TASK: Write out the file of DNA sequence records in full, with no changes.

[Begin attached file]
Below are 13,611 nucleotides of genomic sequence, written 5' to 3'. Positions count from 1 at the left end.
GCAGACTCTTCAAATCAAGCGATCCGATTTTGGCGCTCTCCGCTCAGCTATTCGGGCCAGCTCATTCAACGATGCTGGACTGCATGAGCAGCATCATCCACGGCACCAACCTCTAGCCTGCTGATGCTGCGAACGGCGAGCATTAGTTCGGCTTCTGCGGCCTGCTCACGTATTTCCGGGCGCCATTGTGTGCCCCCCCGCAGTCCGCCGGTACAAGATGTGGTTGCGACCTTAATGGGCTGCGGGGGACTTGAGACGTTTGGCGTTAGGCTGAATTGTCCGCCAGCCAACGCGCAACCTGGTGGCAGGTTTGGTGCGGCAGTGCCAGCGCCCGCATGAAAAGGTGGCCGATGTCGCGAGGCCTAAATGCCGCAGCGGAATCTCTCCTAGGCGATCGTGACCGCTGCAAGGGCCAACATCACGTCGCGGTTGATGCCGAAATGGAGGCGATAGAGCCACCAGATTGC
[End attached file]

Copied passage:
Below are 13,611 nucleotides of genomic sequence, written 5' to 3'. Positions count from 1 at the left end.
GCAGACTCTTCAAATCAAGCGATCCGATTTTGGCGCTCTCCGCTCAGCTATTCGGGCCAGCTCATTCAACGATGCTGGACTGCATGAGCAGCATCATCCACGGCACCAACCTCTAGCCTGCTGATGCTGCGAACGGCGAGCATTAGTTCGGCTTCTGCGGCCTGCTCACGTATTTCCGGGCGCCATTGTGTGCCCCCCCGCAGTCCGCCGGTACAAGATGTGGTTGCGACCTTAATGGGCTGCGGGGGACTTGAGACGTTTGGCGTTAGGCTGAATTGTCCGCCAGCCAACGCGCAACCTGGTGGCAGGTTTGGTGCGGCAGTGCCAGCGCCCGCATGAAAAGGTGGCCGATGTCGCGAGGCCTAAATGCCGCAGCGGAATCTCTCCTAGGCGATCGTGACCGCTGCAAGGGCCAACATCACGTCGCGGTTGATGCCGAAATGGAGGCGATAGAGCCACCAGATTGC